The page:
Tangocommuter is regularly told that men should be taught tango by other men, and wonders if this is really so... (Unless, that is, they intend to dance in milongas only with men.)
True, 60 years ago men and boys practised together. It may have been a good system, but for them it was the only possibility, as women other than family members weren't available for casual dance outside formal milongas. In the first place, boys seem to have learned from mothers and aunts: women are likely to have placed a lot more emphasis than men on the need for boys to grow up dancing well. & it's true that the men who grew up practising with each other grew up dancing well, but I think the key may not be who they practised with, but the fact that they practised; whatever the obstacles they were enthusiastic to practice. It mattered to those 14 year-olds to dance well. Like most kids would have been kicking a ball, perhaps a ball of rags, around and dreaming of football clubs, they were dancing and dreaming of a different kind of club. If you're keen at that age you're likely to get good, and they put in the hours. (No TV, no video games to compete for their attention!)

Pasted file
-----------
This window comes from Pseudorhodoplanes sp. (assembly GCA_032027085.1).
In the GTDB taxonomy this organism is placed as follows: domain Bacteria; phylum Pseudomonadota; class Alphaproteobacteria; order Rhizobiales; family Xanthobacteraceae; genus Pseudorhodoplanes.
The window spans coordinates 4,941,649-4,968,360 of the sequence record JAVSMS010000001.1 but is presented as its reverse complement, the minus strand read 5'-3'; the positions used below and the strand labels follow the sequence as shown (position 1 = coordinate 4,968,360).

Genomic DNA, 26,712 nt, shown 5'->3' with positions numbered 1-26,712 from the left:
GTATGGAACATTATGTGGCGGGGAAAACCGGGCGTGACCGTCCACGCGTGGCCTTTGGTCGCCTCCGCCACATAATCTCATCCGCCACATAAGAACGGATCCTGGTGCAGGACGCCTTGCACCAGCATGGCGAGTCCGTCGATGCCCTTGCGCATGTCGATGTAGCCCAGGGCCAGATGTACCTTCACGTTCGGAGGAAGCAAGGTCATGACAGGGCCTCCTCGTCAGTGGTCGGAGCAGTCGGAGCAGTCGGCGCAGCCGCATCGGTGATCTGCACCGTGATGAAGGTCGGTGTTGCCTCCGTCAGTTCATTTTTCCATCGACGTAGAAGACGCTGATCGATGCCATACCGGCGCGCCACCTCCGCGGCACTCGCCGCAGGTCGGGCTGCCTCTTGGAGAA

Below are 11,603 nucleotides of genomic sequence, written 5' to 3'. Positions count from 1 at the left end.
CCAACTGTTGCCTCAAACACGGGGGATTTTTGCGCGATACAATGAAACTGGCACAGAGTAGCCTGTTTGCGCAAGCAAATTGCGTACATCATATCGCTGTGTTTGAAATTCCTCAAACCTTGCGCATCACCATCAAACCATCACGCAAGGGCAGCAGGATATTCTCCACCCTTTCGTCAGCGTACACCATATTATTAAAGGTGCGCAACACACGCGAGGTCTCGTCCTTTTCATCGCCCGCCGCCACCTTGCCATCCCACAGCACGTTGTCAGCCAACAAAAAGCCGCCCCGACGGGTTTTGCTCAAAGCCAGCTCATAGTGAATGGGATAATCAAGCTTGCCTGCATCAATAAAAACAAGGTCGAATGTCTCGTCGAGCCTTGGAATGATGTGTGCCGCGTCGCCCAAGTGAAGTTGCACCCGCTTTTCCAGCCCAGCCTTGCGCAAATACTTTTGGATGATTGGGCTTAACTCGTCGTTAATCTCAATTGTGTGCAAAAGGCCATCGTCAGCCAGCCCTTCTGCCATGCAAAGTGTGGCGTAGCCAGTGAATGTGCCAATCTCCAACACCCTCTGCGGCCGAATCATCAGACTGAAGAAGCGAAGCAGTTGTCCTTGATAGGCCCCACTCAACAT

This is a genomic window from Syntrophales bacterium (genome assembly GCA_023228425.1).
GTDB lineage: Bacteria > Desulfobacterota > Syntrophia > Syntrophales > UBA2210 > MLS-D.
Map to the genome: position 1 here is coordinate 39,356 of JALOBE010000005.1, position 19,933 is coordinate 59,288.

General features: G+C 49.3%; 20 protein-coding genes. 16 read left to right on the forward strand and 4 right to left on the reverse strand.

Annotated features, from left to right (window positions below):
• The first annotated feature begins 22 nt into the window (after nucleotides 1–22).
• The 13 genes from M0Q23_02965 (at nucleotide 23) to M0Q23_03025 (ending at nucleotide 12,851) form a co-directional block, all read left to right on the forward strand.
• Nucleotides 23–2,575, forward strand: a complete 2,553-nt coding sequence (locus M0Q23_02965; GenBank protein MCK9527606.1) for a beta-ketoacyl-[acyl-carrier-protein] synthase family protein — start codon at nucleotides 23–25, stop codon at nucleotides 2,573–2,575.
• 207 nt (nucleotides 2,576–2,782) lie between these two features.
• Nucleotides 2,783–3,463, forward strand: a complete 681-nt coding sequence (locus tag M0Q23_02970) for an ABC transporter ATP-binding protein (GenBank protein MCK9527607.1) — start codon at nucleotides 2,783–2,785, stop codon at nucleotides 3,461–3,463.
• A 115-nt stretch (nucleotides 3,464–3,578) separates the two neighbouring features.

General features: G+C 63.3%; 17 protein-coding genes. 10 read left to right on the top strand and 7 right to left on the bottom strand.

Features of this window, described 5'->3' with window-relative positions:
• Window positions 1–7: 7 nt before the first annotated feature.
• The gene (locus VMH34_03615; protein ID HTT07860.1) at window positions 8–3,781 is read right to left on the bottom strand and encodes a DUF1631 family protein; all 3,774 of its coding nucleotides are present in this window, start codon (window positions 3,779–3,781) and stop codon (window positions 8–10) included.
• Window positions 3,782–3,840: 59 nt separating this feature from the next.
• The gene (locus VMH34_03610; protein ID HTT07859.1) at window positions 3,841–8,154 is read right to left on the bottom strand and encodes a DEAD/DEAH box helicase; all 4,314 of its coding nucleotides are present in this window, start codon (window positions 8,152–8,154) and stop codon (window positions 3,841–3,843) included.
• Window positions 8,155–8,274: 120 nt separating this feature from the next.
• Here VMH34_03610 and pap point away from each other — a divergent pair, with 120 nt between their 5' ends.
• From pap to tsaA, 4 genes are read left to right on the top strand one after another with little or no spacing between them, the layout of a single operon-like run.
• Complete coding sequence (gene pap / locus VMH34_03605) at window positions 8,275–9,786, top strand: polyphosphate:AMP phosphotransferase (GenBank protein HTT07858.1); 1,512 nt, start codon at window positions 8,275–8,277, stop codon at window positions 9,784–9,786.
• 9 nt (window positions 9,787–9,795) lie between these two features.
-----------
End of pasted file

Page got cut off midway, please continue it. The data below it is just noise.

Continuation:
So I wonder if the idea that you absolutely must learn to dance with other guys might be mistaken. The men I've learned from in Buenos Aires – four of them – all grew up practicing with other boys, but have chosen to teach with teaching partners, although they are clear that it's good to know both sides of the dance. That seems the important point, rather than who you learn it from. Anyway, I've never met a man who taught alone, I'm not aware of anyone who does it.
For a guy, taking private sessions from a couple is costly but very helpful. The man teaches what the leader needs to know, his partner checks out how the learner is getting on. After all, who has the most insight into how a leader dances, the partner he's dancing with or someone who is watching? There are so many details in the embrace, the walk, the lead, that a woman is going to notice but which might not be obvious even to someone watching from nearby. Added to which, if she's accustomed to dancing with the most practised dancers she'll be measuring you against them, and indirectly you'll be learning from all the guys she's danced with. & of course the same would work for a follow, but I'm not sure that learning as a couple would be likely to be as fruitful.
Ultimately it's women who have the most direct interest in men dancing well.